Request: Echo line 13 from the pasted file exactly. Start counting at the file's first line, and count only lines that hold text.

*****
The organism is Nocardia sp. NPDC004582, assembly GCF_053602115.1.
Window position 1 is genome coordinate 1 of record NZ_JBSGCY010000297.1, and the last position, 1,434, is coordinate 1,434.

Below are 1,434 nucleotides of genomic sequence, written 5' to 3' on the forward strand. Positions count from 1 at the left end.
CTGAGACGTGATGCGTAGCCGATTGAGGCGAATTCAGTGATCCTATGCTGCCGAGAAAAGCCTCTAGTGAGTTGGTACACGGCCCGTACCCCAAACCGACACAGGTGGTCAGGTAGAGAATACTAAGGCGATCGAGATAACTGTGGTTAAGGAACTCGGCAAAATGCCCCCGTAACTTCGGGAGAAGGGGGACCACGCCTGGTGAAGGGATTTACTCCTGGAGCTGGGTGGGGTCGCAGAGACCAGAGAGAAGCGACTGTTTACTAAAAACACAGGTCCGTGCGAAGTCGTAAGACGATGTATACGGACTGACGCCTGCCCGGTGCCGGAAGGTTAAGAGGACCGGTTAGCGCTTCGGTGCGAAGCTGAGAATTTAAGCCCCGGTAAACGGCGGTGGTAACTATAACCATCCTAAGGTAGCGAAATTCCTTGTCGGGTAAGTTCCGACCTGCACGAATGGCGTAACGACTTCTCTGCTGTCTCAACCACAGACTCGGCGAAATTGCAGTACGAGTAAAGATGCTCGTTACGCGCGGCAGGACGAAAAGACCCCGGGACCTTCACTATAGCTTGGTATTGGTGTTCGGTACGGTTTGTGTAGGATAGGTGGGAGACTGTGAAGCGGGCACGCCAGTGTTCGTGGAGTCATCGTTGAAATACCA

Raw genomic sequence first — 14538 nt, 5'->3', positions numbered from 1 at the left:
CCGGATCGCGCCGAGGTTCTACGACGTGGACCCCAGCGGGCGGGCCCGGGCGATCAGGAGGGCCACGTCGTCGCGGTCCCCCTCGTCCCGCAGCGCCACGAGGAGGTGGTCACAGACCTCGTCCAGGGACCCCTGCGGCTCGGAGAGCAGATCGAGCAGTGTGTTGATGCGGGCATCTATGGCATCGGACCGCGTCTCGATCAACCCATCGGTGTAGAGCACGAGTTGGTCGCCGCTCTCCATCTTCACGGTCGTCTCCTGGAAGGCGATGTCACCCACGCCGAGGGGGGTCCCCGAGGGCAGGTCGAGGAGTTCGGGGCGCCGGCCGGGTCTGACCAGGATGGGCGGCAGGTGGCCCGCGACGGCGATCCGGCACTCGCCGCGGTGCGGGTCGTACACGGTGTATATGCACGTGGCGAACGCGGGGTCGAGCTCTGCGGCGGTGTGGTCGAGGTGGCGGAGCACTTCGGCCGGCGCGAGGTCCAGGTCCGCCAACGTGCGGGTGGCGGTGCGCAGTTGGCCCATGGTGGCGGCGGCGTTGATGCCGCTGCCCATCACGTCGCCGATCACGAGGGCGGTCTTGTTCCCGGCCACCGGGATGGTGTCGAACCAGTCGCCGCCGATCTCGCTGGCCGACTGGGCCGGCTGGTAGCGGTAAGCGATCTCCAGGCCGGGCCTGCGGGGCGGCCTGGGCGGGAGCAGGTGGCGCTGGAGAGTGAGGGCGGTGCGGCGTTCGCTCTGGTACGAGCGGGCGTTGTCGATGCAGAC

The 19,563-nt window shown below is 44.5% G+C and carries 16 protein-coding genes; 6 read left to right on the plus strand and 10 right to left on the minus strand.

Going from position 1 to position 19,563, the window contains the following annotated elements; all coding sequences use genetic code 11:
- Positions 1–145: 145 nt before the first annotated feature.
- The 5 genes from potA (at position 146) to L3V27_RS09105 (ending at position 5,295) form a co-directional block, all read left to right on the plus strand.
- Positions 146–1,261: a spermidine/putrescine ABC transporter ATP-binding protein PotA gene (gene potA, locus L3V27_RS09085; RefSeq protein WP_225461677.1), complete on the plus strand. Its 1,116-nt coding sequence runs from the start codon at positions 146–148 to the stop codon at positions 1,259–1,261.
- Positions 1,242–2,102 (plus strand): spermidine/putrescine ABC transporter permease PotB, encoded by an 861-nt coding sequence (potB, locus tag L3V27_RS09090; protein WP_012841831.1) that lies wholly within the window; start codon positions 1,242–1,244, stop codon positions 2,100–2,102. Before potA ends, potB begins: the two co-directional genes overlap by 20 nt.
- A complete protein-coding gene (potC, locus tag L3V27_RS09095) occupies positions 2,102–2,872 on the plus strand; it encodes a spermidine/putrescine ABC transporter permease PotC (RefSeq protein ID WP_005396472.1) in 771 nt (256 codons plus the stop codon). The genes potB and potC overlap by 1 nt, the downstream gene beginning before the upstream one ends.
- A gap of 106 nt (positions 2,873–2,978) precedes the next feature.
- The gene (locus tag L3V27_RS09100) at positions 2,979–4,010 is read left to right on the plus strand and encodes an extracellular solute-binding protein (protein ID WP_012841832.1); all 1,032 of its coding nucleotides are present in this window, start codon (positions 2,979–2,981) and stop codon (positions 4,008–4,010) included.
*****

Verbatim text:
- A complete protein-coding gene (potC, locus tag L3V27_RS09095) occupies positions 2,102–2,872 on the plus strand; it encodes a spermidine/putrescine ABC transporter permease PotC (RefSeq protein ID WP_005396472.1) in 771 nt (256 codons plus the stop codon). The genes potB and potC overlap by 1 nt, the downstream gene beginning before the upstream one ends.